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Microsoft’s underwater datacentre: The pros and cons of running subsea facilities

Underwater datacentres can help providers save on land costs and cooling, but at what cost to the environment?

This article can also be found in the Premium Editorial Download: Computer Weekly: Building datacentres under the sea

Microsoft’s underwater datacentre trials have attracted the attention of environmentalists and industry watchers alike, with many questioning the long-term viability and impact of the initiative.

The software giant has created a subsea, self-contained datacentre as part of its ongoing Project Natick research into creating facilities that can help it meet the growing demand for cloud-based services in a sustainable way.

An underwater datacentre is a good way, according to Microsoft, of achieving this as it negates the need for expensive mechanical cooling systems. If – as the company hopes – such facilities can be paired up with hydroelectric power systems, it could also stand to be more environmentally friendly than traditional land-based builds.

The company has also been quick to talk up the latency benefits of offshore datacentres on its Project Natick web page. Here, it states, with half the world’s population living within 200km of an ocean, subsea builds have the potential to significantly cut down data transfer times to user sites.

David Barker, technical director at Surrey-based datacentre and colocation provider 4D, says that, from a latency and logistics perspective, the research Microsoft is doing makes a lot of sense.

“The vast majority of the Earth’s surface is covered with water and all international fibre routes run along the sea bed,” Barker tells Computer Weekly.

“By deploying a datacentre on the sea bed you get around some issues with building a facility on land and at scale, such as having to build away from major metro areas where there is little fibre connectivity to keep land costs low.”

From research to commercial reality

According to a New York Times report into the project, the prototype vessel contained a single, operational datacentre rack that was surrounded in pressurised nitrogen to soak up the heat generated by the IT kit inside.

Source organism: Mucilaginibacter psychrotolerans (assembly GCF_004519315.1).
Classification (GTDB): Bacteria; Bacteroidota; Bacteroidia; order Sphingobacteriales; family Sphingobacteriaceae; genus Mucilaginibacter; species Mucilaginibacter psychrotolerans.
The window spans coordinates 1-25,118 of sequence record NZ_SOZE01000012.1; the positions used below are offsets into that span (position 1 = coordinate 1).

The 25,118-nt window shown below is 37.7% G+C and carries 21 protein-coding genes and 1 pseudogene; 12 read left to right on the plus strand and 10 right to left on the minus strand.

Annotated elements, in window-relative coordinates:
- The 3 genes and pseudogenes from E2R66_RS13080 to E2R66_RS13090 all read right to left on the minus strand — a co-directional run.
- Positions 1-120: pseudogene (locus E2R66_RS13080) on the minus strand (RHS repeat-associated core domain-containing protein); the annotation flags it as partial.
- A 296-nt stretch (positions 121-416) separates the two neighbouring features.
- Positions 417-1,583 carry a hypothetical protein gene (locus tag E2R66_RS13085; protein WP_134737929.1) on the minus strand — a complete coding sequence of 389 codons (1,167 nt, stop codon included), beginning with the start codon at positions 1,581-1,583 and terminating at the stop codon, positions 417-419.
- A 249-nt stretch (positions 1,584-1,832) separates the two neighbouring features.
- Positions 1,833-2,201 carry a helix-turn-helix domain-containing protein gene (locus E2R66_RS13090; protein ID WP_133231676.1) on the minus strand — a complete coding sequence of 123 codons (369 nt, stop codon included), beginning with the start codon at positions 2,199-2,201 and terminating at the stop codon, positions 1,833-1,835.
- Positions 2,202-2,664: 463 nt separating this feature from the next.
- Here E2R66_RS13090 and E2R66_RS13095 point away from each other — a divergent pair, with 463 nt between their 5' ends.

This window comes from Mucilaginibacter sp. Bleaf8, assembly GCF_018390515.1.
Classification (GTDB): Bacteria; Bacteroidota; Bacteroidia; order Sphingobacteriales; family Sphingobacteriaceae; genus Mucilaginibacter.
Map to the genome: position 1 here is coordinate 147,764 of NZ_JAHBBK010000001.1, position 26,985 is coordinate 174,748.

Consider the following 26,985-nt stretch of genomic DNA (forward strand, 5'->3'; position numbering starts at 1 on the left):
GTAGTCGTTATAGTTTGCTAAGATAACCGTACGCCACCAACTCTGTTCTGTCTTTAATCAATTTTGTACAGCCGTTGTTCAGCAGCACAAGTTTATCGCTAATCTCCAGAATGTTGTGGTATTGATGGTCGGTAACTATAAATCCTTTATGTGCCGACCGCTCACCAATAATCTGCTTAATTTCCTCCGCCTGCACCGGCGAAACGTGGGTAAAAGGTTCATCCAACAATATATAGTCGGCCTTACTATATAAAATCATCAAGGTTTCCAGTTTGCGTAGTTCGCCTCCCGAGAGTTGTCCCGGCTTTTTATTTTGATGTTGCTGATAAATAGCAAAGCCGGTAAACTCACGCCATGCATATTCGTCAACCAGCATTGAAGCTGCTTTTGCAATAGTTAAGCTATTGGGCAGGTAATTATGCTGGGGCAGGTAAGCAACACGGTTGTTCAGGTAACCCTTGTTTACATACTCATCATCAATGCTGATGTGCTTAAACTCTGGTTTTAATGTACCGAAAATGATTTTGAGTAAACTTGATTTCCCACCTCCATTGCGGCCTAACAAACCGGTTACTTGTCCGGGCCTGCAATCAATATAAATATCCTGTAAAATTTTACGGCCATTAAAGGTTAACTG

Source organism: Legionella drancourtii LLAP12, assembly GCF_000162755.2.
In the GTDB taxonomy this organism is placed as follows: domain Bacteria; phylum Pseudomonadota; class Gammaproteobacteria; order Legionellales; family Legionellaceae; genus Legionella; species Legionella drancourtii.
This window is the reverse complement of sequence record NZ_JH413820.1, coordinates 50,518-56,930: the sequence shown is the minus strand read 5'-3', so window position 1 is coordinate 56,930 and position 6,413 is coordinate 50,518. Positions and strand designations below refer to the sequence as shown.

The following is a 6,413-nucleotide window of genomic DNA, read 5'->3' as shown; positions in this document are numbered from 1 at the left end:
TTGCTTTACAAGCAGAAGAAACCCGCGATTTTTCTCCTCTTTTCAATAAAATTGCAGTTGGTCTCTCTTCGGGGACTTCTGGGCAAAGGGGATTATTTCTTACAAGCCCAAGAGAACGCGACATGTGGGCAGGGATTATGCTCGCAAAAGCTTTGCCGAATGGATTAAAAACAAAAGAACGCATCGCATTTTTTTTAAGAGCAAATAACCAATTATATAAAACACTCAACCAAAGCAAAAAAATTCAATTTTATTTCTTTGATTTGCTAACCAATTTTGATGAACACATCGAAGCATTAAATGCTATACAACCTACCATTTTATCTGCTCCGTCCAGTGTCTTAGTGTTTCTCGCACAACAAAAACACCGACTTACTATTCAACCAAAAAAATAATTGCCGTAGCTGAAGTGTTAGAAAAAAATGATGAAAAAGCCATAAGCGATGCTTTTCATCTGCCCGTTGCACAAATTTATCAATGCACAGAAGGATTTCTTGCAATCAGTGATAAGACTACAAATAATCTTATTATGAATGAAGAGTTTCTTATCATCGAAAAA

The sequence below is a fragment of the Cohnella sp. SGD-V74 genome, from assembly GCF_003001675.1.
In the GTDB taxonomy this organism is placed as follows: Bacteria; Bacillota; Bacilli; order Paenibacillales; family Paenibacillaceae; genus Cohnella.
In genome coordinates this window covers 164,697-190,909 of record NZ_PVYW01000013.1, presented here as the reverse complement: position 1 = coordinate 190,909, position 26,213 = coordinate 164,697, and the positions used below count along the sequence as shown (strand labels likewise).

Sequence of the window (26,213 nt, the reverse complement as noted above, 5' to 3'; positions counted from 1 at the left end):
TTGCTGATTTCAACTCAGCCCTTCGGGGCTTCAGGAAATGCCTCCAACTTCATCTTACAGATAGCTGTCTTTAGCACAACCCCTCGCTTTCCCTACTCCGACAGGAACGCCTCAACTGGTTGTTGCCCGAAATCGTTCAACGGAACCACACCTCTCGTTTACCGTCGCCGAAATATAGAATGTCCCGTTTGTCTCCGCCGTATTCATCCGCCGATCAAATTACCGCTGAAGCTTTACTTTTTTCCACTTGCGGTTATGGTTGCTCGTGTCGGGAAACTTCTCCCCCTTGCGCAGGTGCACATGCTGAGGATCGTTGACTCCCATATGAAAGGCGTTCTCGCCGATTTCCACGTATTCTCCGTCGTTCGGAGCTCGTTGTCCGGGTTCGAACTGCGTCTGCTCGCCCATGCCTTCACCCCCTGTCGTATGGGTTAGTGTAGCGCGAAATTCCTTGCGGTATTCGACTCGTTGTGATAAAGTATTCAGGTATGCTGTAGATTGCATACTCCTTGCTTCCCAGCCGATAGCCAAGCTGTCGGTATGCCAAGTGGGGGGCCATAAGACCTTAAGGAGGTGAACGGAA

The report also states that Microsoft has designs on creating another datacentre that will be around three times the size of its first prototype in tandem with a company that specialises in hydroelectric power systems, and that could be trialled as early as 2017.

Despite this, Microsoft has been quick to stress that it is still early days for the research project, and that it is likely to be sometime before other modular, ocean-ready datacentres start rolling off the production line.

The 10ft by 7ft prototype facility was initially sited one kilometre off the Pacific coast of the US between August and November 2015, before being shipped back to Microsoft’s Redmond headquarters so its research team could analyse how it fared.

The company has revealed that it hopes, in time, that similar datacentre builds could be deployed under the sea for up to five years at a time, in line with the average lifespan of the equipment inside.

Effect on marine environment unknown

In light of this, Gary Cook, senior corporate campaigner and IT sector analyst at environmental lobbyists Greenpeace, says more research into the long-term ecological impact of the vessels will be required.

Particularly, he added, as the precise amounts of thermal pollution these types of vessels could give off – and the consequential increase in ambient sea temperature they could cause – is unknown.

Localised increases in sea temperature caused by the output of warm water from power plants, for example, can sometimes have a transformative effect on aquatic creatures and their delicate ecosystems. As such, species can fail to adapt to the changing conditions, causing them to migrate away or die off, whereas other, less prevalent organisms might be better suited and thrive.

“I have not seen any data that indicates how much local heating of the marine environment occurs with these, only the adjectives along the lines of ‘extremely’ small amounts,” Cook tells Computer Weekly.